Decrees of the State Duma are adopted by a majority of the total number of deputies of the State Duma, unless another procedure is envisaged by the Constitution. All bills are first approved by the State Duma and are further debated and approved (or rejected) by the Federation Council.

Relatively few roll call votes have been published that identify individual deputies' votes.[6] The votes of individuals are recorded only if the voting is open and the electronic method is used.[6] While not all votes are officially roll call votes, every time a deputy electronically votes a computer registers the individual deputy's vote.[7]

Organization[edit]

Duma Council[edit]

The Duma Council (Russian: Совет Государственной Думы) is responsible for setting the Russian legislative agenda, to determine the Duma’s legislative programme, to schedule the scrutiny of questions on the floor of the assembly, to convene extraordinary parliamentary sessions on the request of deputies or the executive branch, to allocate legislative projects to the Duma’s profile committees, and to determine if and when bills could proceed to the "reading" stage.[8] It includes the chairman of the Duma and the factions leaders. According to regulations of the Duma, in the absence of the faction leader from the council, his deputy may participate in the meeting on his behalf.[9]

Committees[edit]

Identity cards of the Deputy of the State Duma lower chamber of the Russian Parliament
(6 calling) 2012 — 2016 yy.

The State Duma formed committees and commissions. Committees are the main organs of the House involved in the legislative process. Formed, as a rule, the principle of proportional representation of parliamentary associations. Chairmen of committees and their first deputies and deputies are elected by a majority vote of all deputies of the parliamentary representation of associations.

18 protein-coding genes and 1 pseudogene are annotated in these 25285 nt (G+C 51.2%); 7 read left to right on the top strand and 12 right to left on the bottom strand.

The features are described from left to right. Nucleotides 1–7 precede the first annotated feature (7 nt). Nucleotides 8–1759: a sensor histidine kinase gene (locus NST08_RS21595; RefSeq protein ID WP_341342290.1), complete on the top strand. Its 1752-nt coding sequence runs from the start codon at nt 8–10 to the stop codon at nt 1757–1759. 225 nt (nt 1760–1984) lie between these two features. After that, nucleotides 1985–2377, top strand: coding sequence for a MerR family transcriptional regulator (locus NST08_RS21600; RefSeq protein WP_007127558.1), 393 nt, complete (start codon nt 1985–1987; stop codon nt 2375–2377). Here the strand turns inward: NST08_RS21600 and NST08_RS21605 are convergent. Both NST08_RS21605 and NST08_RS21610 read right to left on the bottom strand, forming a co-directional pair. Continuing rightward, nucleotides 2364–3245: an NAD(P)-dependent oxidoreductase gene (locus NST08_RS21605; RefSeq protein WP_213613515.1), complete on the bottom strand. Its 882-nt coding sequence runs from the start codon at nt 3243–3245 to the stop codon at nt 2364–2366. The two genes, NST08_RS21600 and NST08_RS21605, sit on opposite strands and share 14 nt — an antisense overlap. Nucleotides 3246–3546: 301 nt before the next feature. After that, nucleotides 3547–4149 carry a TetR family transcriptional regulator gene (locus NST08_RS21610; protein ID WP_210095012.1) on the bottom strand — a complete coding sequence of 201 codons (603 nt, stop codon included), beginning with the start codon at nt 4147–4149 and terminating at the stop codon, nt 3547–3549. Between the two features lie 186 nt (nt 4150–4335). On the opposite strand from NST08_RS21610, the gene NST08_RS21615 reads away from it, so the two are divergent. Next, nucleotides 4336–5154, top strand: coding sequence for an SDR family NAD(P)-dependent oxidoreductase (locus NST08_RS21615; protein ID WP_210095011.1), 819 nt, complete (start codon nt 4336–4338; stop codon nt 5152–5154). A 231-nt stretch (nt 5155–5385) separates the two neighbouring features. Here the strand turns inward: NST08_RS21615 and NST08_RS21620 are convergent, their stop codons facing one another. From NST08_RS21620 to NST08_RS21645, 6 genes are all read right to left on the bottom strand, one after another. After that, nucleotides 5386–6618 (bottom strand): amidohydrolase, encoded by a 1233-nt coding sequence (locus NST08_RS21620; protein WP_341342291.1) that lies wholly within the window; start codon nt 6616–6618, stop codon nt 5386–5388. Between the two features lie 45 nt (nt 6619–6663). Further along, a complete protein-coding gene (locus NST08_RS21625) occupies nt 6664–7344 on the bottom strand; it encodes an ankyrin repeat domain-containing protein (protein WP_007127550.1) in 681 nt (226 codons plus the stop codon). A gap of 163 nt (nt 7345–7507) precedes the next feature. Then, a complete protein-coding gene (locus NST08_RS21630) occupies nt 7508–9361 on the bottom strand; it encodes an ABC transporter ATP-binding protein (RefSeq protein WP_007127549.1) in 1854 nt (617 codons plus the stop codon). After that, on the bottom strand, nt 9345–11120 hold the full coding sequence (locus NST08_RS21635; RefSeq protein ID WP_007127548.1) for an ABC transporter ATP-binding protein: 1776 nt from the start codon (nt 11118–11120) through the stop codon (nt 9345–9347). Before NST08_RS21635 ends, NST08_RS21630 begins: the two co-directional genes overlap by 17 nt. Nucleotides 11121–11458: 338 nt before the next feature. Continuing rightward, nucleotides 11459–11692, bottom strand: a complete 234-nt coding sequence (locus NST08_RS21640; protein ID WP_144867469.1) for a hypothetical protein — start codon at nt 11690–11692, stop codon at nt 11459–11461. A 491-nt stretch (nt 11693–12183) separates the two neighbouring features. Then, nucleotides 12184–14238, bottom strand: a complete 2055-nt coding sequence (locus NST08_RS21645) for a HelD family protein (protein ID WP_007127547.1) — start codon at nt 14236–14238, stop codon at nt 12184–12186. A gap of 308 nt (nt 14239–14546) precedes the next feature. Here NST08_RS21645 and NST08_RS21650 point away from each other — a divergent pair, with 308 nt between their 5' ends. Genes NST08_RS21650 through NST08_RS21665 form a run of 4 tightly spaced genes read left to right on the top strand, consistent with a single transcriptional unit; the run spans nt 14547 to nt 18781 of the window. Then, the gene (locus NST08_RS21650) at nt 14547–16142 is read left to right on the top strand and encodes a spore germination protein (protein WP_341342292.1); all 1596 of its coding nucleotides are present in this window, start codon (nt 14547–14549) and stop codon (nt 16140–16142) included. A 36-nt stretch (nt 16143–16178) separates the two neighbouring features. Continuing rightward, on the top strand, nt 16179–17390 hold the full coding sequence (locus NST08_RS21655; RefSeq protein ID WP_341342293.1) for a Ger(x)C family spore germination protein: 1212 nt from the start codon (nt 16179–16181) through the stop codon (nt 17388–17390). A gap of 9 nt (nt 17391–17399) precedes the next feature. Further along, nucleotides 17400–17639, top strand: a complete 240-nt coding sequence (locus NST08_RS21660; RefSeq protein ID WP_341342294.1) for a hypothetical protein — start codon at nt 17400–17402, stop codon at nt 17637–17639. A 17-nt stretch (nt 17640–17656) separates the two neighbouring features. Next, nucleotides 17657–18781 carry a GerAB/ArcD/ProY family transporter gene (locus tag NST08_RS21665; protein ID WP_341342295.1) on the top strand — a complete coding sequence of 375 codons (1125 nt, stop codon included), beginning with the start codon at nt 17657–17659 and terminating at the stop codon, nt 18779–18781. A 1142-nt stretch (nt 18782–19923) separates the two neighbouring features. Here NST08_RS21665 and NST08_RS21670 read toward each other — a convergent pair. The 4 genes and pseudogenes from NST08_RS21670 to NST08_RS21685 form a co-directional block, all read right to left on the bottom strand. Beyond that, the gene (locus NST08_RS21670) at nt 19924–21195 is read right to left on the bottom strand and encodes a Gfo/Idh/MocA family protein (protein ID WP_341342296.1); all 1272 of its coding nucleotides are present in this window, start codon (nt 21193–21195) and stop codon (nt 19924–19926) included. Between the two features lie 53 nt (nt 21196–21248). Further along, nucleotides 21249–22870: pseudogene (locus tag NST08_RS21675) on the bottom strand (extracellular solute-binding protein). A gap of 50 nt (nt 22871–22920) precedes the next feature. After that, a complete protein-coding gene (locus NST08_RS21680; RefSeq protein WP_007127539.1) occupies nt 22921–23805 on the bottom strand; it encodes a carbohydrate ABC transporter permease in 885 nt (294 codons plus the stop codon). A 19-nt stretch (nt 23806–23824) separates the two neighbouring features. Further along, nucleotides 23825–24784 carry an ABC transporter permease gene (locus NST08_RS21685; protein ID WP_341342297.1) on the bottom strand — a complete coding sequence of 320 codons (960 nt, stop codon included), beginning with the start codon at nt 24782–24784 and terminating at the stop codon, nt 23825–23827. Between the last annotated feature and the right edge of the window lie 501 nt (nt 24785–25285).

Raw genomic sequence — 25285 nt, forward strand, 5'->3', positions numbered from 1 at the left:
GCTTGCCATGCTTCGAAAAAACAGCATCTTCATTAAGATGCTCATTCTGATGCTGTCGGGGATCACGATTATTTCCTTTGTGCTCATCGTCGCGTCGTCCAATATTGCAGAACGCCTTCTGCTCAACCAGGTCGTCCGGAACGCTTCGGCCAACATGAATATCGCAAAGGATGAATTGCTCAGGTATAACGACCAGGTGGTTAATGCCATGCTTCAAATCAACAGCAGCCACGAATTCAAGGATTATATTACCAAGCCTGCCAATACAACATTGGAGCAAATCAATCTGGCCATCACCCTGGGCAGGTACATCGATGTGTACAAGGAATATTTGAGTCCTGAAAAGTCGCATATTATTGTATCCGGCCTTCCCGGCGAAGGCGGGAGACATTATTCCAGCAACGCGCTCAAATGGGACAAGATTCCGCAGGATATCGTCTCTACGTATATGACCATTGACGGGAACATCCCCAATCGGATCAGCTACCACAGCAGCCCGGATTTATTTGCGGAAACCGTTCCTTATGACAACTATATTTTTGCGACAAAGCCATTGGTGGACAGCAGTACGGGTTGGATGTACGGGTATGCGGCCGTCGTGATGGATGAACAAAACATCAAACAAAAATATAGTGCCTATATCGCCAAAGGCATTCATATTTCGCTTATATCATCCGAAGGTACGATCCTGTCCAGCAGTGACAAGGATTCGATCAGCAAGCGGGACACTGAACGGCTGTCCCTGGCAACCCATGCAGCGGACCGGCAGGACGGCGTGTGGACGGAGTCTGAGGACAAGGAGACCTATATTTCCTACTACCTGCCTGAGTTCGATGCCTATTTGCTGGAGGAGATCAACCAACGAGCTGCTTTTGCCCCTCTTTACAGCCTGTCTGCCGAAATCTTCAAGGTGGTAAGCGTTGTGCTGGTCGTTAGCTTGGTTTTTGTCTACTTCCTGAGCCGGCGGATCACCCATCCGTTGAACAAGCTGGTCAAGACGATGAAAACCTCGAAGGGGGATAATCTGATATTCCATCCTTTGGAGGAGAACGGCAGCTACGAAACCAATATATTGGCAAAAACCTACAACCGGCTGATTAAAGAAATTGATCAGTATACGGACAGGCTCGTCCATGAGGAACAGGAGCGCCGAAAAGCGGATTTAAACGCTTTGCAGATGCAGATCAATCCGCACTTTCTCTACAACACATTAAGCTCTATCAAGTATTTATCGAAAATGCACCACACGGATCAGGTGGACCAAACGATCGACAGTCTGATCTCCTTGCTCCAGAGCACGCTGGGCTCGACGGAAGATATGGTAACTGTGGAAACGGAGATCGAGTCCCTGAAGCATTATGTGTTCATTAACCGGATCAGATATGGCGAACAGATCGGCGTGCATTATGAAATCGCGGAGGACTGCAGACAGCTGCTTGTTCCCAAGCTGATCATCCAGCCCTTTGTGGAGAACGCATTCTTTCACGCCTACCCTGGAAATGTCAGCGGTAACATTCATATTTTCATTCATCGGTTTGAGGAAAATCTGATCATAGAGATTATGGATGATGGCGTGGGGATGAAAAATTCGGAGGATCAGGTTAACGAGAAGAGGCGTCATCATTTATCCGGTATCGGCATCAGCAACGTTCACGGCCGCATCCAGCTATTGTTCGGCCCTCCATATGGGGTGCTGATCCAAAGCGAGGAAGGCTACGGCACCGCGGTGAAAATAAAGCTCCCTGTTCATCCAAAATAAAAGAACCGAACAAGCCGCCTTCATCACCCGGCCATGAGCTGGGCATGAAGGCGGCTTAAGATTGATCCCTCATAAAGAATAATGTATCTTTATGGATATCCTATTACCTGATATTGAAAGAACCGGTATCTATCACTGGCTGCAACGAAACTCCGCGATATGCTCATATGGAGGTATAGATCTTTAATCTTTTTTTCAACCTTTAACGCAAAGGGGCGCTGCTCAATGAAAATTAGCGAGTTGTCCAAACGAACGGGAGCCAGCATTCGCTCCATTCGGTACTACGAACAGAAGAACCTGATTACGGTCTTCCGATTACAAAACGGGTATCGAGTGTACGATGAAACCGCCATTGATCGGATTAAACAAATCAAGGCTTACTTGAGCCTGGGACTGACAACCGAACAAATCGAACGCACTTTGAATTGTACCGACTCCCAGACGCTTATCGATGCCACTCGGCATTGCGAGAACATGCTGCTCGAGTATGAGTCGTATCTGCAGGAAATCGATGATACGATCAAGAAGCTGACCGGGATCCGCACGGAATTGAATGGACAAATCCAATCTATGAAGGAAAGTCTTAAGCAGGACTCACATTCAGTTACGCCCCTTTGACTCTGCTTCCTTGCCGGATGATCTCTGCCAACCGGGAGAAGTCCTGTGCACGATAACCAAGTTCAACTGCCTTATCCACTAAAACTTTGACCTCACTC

Main structural units of the State Duma are committees, organized according to their spheres of responsibilities. There were 32 committees in 5th Duma (2007-2011) but newly 6th Duma has only 29 committees. Duma committees function for the duration of the current Duma itself. The authority of the State Duma committees include:

  • The authority of the committee include: proposing to build an exemplary program of legislative work of the State Duma for the current session calendar and address the issues of the State Duma for the next month;
  • implement prior review of bills and preparing them for consideration by the State Duma;
  • Preparation of draft regulations of the State Duma;
  • preparation of opinions on draft laws and draft resolutions brought before the State Duma;
  • training in accordance with the decision of the House requests the Constitutional Court of the Russian Federation;
  • in accordance with the decision of the Council of the State Duma, State Duma Chairman requested preparation of draft regulations of the State Council to send representatives to the State Duma of the Constitutional Court of Russia;
  • organization of the parliamentary hearings;
  • opinions and proposals on appropriate sections of the draft federal budget;
  • analysis of the practice of law.

Commissions[edit]

The State Duma commissions are formed in the cases and manner prescribed by law. Commission formed for a period not exceeding the term of the Duma of the convocation. In the State Duma 5th convocation, there are five committees:

  • Commission mandated Affairs and Parliamentary Ethics
  • Accounts Commission
  • Commission for consideration of the federal budget to ensure the defense and national security of the Russian Federation
  • Commission for legislative support of anti-corruption
  • Commission for legislative support of activity of natural monopolies and state corporations and commercial organizations with state participation

Membership[edit]